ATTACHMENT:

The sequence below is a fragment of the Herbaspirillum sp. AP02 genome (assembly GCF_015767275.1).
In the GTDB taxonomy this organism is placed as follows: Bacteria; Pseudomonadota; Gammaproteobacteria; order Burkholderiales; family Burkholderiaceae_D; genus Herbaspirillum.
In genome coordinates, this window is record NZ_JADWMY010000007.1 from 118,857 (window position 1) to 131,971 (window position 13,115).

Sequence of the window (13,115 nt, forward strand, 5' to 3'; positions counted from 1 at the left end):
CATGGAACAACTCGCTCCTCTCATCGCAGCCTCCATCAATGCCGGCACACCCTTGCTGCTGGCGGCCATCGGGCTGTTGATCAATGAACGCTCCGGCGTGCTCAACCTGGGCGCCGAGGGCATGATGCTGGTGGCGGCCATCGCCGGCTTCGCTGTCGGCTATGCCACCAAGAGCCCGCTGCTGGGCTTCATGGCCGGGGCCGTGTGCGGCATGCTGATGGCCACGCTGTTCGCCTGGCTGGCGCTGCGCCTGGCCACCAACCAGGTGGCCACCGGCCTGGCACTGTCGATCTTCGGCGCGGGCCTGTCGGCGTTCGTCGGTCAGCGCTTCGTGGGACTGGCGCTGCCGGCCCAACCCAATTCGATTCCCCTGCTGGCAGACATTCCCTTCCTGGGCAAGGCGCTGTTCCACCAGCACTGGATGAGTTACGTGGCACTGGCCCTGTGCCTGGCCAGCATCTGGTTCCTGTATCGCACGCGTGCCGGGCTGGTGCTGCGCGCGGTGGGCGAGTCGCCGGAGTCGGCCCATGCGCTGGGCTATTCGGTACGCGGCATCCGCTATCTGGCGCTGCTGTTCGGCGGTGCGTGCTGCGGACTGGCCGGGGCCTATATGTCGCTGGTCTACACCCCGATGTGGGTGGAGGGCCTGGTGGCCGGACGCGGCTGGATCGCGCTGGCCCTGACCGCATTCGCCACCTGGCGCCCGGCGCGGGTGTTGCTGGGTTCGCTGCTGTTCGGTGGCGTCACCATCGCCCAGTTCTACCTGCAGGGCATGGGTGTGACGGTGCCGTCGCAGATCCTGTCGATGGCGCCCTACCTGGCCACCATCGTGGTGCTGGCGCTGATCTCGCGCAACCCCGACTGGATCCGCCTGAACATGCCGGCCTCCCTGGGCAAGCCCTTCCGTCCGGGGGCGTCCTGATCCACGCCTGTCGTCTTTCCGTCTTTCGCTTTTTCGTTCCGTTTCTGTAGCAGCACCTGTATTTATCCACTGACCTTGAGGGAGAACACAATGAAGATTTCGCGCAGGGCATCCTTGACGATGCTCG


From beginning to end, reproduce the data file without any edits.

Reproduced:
The sequence below is a fragment of the Herbaspirillum sp. AP02 genome (assembly GCF_015767275.1).
In the GTDB taxonomy this organism is placed as follows: Bacteria; Pseudomonadota; Gammaproteobacteria; order Burkholderiales; family Burkholderiaceae_D; genus Herbaspirillum.
In genome coordinates, this window is record NZ_JADWMY010000007.1 from 118,857 (window position 1) to 131,971 (window position 13,115).

Sequence of the window (13,115 nt, forward strand, 5' to 3'; positions counted from 1 at the left end):
CATGGAACAACTCGCTCCTCTCATCGCAGCCTCCATCAATGCCGGCACACCCTTGCTGCTGGCGGCCATCGGGCTGTTGATCAATGAACGCTCCGGCGTGCTCAACCTGGGCGCCGAGGGCATGATGCTGGTGGCGGCCATCGCCGGCTTCGCTGTCGGCTATGCCACCAAGAGCCCGCTGCTGGGCTTCATGGCCGGGGCCGTGTGCGGCATGCTGATGGCCACGCTGTTCGCCTGGCTGGCGCTGCGCCTGGCCACCAACCAGGTGGCCACCGGCCTGGCACTGTCGATCTTCGGCGCGGGCCTGTCGGCGTTCGTCGGTCAGCGCTTCGTGGGACTGGCGCTGCCGGCCCAACCCAATTCGATTCCCCTGCTGGCAGACATTCCCTTCCTGGGCAAGGCGCTGTTCCACCAGCACTGGATGAGTTACGTGGCACTGGCCCTGTGCCTGGCCAGCATCTGGTTCCTGTATCGCACGCGTGCCGGGCTGGTGCTGCGCGCGGTGGGCGAGTCGCCGGAGTCGGCCCATGCGCTGGGCTATTCGGTACGCGGCATCCGCTATCTGGCGCTGCTGTTCGGCGGTGCGTGCTGCGGACTGGCCGGGGCCTATATGTCGCTGGTCTACACCCCGATGTGGGTGGAGGGCCTGGTGGCCGGACGCGGCTGGATCGCGCTGGCCCTGACCGCATTCGCCACCTGGCGCCCGGCGCGGGTGTTGCTGGGTTCGCTGCTGTTCGGTGGCGTCACCATCGCCCAGTTCTACCTGCAGGGCATGGGTGTGACGGTGCCGTCGCAGATCCTGTCGATGGCGCCCTACCTGGCCACCATCGTGGTGCTGGCGCTGATCTCGCGCAACCCCGACTGGATCCGCCTGAACATGCCGGCCTCCCTGGGCAAGCCCTTCCGTCCGGGGGCGTCCTGATCCACGCCTGTCGTCTTTCCGTCTTTCGCTTTTTCGTTCCGTTTCTGTAGCAGCACCTGTATTTATCCACTGACCTTGAGGGAGAACACAATGAAGATTTCGCGCAGGGCATCCTTGACGATGCTCG